• What have I learned about myself?

I would advocate using these questions as a starting point for your own, rather than to be lifted directly. While you certainly could use them verbatim, some adaptation to fit your phase, subject and context would likely make them more useful to both you and your students.

So to remote teaching then. Firstly, depending on your medium, you could use the suggestions above just as you would in the classroom. For example you could end a live lesson asking two or three of the questions above.

However, remote teaching is being delivered in a multitude of formats, some of which are outside of our normal classroom parameters. So, for that reason, here are ten suggestions for how you could build student evaluation of their learning into your remote teaching:

  1. During a recorded video or live lesson in which you are giving instructions on how to work through a task, explain why you have chosen particular strategies for them to use. Model you own evaluation of why, as an expert, you chose that particular strategy. Why is it particularly effective for that particular task?
  2. If you have produced a worksheet, Google Doc or similar for students to work through, include a few questions at the end, taken from the list above. These could be as simple as asking them to reflect on the parts of the lesson that found most difficult and why.
  3. At the end of a recorded video or live lesson in which you are explaining a tricky concept, include a few prompt questions, that will reveal to students whether they have fully understood the concept you have explained.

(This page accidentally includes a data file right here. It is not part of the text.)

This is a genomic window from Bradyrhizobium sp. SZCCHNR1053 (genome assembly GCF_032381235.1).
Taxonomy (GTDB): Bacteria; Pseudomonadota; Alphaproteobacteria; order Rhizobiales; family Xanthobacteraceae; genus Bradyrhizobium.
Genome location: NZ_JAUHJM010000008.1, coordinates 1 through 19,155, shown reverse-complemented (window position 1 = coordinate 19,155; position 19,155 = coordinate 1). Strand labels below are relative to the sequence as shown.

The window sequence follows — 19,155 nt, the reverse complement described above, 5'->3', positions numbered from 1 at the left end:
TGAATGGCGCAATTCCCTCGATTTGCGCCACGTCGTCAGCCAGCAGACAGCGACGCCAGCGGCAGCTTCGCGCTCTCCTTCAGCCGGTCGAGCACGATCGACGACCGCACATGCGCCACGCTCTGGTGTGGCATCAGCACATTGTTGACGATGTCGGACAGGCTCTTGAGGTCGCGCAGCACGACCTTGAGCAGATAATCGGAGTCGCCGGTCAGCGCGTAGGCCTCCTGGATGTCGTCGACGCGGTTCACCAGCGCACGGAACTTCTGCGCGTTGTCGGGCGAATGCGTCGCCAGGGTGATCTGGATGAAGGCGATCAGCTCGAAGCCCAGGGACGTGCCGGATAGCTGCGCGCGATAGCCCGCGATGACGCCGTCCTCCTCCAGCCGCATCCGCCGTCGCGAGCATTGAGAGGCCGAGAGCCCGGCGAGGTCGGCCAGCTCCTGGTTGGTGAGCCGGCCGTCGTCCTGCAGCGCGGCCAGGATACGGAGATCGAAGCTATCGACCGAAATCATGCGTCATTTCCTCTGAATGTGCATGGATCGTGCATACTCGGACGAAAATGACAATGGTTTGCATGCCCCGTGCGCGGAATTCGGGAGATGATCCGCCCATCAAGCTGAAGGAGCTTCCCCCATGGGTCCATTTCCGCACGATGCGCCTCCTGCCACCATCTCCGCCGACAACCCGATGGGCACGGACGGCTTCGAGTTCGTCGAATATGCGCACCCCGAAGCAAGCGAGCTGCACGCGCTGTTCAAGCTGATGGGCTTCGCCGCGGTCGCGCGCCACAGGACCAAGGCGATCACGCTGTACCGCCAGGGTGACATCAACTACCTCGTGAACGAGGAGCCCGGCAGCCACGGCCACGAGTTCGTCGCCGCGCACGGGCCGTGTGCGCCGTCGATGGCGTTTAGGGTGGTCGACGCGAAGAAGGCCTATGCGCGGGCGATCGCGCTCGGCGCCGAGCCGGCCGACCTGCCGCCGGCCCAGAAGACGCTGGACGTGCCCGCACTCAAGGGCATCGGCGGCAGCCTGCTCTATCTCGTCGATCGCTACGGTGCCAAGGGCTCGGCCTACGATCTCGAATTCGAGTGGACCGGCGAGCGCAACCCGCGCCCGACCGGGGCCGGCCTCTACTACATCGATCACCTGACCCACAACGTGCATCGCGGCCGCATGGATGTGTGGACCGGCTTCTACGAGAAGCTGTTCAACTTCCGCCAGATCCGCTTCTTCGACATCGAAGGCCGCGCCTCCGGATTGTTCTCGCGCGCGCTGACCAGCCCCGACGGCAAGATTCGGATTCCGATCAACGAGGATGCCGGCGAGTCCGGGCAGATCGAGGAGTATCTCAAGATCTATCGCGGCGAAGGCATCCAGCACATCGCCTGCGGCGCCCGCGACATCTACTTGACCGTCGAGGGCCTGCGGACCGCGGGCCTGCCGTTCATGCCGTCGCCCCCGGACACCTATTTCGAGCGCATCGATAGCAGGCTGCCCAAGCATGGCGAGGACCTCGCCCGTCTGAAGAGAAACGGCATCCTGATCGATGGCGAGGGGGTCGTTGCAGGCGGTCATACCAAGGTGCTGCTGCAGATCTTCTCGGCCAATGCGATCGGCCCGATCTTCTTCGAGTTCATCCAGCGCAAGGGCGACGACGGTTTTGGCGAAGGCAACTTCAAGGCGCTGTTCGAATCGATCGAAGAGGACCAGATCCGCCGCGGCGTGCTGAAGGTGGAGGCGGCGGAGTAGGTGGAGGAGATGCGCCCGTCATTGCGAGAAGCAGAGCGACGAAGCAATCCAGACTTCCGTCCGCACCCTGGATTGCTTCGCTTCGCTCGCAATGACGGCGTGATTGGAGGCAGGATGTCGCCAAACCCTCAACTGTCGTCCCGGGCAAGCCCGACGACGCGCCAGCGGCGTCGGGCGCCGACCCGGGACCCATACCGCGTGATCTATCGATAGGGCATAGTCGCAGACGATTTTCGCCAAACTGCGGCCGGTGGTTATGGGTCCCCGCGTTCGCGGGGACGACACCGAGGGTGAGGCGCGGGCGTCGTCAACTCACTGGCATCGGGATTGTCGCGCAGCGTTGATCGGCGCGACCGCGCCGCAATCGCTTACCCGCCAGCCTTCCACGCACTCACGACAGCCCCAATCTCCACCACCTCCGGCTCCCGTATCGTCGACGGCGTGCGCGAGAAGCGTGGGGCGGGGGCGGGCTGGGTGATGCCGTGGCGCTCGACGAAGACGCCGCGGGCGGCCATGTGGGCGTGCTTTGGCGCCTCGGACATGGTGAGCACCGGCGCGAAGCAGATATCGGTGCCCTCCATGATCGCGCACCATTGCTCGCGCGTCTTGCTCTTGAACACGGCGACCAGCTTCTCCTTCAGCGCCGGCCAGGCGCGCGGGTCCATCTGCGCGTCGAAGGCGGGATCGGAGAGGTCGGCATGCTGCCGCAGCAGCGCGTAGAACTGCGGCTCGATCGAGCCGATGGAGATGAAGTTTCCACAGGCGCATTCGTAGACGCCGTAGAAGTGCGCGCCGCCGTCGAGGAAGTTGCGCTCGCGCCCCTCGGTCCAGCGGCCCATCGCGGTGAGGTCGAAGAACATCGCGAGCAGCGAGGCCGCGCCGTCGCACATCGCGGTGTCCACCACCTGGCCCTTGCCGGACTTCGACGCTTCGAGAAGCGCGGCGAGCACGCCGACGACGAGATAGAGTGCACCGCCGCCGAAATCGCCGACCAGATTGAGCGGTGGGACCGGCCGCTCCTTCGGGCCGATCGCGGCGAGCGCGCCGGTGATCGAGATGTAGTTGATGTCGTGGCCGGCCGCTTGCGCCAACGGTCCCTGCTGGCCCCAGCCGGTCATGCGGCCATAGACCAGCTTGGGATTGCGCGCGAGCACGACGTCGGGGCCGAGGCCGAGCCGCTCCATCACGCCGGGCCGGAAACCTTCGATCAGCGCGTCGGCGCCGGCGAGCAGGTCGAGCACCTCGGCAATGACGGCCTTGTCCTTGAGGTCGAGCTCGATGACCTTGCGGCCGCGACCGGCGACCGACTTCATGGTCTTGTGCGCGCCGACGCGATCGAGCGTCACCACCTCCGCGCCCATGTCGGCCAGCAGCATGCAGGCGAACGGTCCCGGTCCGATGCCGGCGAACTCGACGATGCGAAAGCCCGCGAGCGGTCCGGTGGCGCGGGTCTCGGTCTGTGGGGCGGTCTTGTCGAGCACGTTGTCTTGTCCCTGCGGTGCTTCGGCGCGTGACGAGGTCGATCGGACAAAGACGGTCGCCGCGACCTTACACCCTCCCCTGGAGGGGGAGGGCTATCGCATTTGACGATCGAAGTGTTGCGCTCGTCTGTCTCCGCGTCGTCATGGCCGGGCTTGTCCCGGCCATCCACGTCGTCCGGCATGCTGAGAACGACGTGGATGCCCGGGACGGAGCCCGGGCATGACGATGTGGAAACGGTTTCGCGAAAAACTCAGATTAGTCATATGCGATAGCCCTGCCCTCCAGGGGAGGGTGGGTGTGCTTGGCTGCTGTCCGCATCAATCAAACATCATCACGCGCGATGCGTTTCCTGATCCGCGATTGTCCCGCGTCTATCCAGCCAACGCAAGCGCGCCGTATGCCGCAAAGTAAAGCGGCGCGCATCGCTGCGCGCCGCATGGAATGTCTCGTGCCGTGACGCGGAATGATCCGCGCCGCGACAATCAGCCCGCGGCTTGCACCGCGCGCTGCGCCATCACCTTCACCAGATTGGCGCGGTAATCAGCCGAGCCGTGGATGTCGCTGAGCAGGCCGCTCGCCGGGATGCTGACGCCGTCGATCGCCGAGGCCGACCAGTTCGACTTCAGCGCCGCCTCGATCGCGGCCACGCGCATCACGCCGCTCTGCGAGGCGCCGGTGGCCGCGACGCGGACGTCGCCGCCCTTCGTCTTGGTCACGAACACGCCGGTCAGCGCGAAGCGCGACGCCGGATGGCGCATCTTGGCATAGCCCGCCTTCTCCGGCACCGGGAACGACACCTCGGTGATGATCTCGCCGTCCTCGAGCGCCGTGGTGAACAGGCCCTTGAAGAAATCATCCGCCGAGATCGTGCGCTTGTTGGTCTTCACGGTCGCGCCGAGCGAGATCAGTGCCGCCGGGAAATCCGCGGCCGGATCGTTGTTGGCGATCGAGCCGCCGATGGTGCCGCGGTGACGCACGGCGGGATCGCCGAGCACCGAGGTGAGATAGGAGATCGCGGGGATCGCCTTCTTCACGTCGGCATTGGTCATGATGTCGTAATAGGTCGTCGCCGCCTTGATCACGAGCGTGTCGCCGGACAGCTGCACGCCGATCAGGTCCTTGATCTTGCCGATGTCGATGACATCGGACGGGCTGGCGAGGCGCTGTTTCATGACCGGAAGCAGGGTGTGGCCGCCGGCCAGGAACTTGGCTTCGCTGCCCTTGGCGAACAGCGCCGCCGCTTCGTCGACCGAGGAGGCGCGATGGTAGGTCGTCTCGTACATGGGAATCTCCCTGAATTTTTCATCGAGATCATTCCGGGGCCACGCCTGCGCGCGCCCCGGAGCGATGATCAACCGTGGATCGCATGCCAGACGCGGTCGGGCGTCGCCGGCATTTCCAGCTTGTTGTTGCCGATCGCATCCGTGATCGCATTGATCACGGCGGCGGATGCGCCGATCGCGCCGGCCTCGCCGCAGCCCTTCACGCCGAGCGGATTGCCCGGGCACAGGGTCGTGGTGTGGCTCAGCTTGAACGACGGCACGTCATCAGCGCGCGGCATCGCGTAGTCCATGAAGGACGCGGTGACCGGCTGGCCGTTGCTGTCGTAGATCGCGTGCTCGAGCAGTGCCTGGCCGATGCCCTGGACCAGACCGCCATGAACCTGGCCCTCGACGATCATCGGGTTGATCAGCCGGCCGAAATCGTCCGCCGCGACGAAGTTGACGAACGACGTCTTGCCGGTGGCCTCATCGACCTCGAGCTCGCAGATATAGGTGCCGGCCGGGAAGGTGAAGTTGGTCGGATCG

4. On a class stream as the end of a lesson ask students to identify what strategies they have used during the lesson. Ask them to judge which have been most successful and how they will use them in future.
  5. A week on from a lesson, ask students to complete a mind-map from memory on what they can recall about the content of the lesson. Ask them to judge how successful the strategies they used were in helping them learn that knowledge.
  6. At the end of a unit, produce a checklist of what you wanted students to have learned. Ask them to RAG how confident they feel with each element.
  7. Using the same checklist, ask students to identify which parts they found trickiest to learn at the time. Ask them what strategies they used to help them learn these tricky elements.
  8. If using self-marking platforms, help students to see the progression of their scores over time by building in systems for them to record them. Encourage students to reflect on why elements may be improving or not based on the approaches they are using. 
  9. Ask students to rate which parts of your subject, or if primary the curriculum, they find it hardest to motivate themselves to complete. Structure some reflective discussion on why this might be and how to overcome it.
  10. When you can see students have struggled with a particular piece of online learning, rather than re-teaching straight away, use your feedback to unpick why they think they found it difficult to complete.

There is a risk factor here, which is cognitive overload. If we were to employ all of these strategies all of the time it would be overwhelming for both us and our students. My advice would be a judicious approach involving some trial and error. Either way, the more evaluation done now the better prepared students will be when the eventually walk back through our classroom doors.